The lovely-to-say word ostro has Italian origins and means a ‘southerly wind in the Mediterranean Sea’.
It was chosen by Julia Busuttil Nishimura, to name her popular food blog which launched in 2014 and again for her first Italian inspired cookbook which was released in August 2017.
Her fans know her affectionately as Julia Ostro and embrace her world via her stunning feed of online images which document her busy life with husband Nori and son Haruki.
Her simple and intuitive approach to cooking has attracted thousands of loyal admirers, including well-known industry figures Nigella Lawson and Jamie Oliver who called her first book “truly brilliant.”
“For me, the word Ostro ties together my love for Italy, my heritage and my birthplace, Australia. It’s that southerly element!
“I wanted a name that people didn’t really know the meaning of, so they could come to both my blog and book it without preconceived notions.” Julia Busuttil Nishimura
A fluent Italian speaker, Julia’s home life was influenced by her Maltese parents and their proud cultural heritage. She recalls her home life as having a huge food focus, and many shared meals.
“I was taught by my parents that a dish may only have three ingredients, but if they’re good ones, the right ones, it will taste amazing. That’s something I’ve really held onto. Living in Italy cemented those ideals and it was that time that really inspired me and drove me to make a career out of writing and cooking. Julia Busuttil Nishimura
As Julia tells it, her approach to food favours intuition over strict rules and is about using your hands, rushing a little less and savouring the details.
She says that she is not about creating food that needs to be placed on a pedestal or admired from afar; but that she is all for food that slowly weaves its way into the fabric of your daily life – food for living and sharing.
I interviewed and photographed Julia for Mount Zero Olives, late in 2017 (check out their website for a free recipe ebook) and this is some of what she had to say…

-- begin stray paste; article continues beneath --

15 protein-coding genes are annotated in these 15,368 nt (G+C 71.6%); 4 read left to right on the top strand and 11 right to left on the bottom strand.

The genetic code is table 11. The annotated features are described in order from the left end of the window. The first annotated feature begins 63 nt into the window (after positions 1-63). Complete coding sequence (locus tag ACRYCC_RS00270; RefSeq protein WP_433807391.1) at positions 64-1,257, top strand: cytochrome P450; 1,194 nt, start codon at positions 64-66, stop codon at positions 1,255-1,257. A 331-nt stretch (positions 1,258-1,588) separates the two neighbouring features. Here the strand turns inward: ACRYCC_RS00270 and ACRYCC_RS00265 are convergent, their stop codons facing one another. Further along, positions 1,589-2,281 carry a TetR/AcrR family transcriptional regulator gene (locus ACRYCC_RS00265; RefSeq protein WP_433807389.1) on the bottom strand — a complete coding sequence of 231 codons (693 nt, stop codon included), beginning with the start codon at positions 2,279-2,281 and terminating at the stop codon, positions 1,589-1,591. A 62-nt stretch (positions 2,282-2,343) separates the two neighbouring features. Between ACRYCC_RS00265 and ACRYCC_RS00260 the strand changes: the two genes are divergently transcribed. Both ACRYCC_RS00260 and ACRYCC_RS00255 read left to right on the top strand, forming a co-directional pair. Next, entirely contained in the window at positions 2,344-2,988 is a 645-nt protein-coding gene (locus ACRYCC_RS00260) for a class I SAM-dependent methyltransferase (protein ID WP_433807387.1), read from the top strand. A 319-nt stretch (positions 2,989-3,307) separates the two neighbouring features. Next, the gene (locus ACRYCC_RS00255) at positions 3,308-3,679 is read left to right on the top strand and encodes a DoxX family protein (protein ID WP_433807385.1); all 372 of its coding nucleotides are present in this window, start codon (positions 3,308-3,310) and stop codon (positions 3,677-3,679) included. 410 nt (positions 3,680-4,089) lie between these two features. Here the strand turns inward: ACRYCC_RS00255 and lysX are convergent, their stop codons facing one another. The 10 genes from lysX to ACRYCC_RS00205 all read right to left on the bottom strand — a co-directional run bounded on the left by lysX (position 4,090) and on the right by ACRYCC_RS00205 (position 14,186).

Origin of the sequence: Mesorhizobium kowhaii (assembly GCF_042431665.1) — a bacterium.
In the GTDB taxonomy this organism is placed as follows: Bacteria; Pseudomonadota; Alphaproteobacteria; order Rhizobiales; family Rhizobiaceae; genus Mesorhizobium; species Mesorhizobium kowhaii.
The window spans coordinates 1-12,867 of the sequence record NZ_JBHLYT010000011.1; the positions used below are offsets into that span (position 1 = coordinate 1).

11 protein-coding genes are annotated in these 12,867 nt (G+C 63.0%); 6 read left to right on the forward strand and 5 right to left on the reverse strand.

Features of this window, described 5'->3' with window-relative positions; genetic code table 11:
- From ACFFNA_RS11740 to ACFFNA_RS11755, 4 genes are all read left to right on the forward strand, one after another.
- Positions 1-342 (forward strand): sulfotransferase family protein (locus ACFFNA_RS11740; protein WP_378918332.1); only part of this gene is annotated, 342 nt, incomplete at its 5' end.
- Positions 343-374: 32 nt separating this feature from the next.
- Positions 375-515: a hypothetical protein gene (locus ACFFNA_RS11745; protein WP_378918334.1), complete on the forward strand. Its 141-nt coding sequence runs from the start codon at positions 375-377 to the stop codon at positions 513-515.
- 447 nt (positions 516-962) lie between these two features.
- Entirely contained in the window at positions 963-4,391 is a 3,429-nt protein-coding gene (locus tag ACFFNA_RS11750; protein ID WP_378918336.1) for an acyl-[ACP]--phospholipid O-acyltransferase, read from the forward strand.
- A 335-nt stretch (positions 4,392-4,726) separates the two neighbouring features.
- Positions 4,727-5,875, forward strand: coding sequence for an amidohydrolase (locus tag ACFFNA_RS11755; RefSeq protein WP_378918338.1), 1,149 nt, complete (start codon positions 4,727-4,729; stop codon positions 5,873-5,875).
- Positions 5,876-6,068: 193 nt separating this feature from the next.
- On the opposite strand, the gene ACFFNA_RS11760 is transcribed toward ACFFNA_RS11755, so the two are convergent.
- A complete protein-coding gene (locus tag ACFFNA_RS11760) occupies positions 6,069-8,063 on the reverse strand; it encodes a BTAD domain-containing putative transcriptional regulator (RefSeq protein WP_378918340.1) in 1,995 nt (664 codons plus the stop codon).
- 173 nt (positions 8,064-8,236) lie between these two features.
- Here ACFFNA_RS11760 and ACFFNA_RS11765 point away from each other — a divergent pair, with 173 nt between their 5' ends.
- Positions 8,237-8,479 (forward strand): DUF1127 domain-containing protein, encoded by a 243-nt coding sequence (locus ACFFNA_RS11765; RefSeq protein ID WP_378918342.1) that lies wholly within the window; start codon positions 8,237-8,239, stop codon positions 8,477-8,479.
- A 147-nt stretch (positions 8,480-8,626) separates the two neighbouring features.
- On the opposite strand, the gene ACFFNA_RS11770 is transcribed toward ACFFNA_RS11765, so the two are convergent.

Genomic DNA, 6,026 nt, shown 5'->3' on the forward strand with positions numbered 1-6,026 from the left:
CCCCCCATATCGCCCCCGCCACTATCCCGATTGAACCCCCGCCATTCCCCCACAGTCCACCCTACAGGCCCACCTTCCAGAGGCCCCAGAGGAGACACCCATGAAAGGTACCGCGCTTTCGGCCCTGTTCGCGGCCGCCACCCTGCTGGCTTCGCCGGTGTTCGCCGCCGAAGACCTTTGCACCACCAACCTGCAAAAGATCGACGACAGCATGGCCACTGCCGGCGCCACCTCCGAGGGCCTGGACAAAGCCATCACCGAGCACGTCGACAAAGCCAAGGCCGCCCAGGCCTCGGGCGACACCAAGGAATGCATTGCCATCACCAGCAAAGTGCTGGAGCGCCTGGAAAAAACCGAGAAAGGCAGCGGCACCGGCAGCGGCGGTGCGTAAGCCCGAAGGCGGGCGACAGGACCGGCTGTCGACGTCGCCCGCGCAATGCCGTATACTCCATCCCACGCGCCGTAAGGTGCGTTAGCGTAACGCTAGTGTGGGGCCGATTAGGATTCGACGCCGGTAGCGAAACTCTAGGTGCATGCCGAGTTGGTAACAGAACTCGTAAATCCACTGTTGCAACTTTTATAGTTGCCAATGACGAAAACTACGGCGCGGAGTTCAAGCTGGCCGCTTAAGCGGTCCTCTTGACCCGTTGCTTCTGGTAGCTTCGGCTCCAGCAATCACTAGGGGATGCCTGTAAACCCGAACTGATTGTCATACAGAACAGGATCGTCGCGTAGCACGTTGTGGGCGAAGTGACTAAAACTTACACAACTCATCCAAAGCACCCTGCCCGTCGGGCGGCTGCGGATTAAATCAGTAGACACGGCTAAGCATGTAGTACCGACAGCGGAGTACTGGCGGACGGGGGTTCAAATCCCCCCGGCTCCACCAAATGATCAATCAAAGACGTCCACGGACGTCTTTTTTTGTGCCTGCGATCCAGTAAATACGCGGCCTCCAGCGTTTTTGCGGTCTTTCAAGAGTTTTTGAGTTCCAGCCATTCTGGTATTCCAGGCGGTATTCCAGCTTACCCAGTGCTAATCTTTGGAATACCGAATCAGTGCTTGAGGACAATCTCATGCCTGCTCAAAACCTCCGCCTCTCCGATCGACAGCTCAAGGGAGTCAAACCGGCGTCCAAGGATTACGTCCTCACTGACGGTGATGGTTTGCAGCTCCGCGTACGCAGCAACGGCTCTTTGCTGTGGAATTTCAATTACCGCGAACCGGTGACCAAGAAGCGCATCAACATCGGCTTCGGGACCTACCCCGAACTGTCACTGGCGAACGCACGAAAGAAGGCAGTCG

Hi Julia, can you tell us a little about your background? What led you to cook?
I’ve always been cooking or preparing food. I can still remember being very young and helping to make fresh ricotta at home, or shelling broad beans that we’d just picked from our garden. For me being in the kitchen feels really natural and something I’m just meant to be doing. My parents are both Maltese and everything was always about food; good produce and sharing meals together. A dish might only have three ingredients, but if they’re good ones, it will taste amazing. That’s something I’ve really held onto.
Living in Italy cemented those ideals and really drove me to make a career out of writing and cooking.
What suburb do you live in Melbourne?
We live in East Brunswick – I love that we’re so close to the city but it’s still really quiet and a lovely spot to raise Haruki. There’s great food and produce here and for us, Melbourne is a really exciting place to be.
Where do you source your produce?
Mostly from local farmers’ markets.I also shop a lot at speciality Italian delis for specific ingredients as well as local bakeries, butchers and fishmongers. Grocery shopping is never a one-stop affair!
What are a couple of your career highlights to date?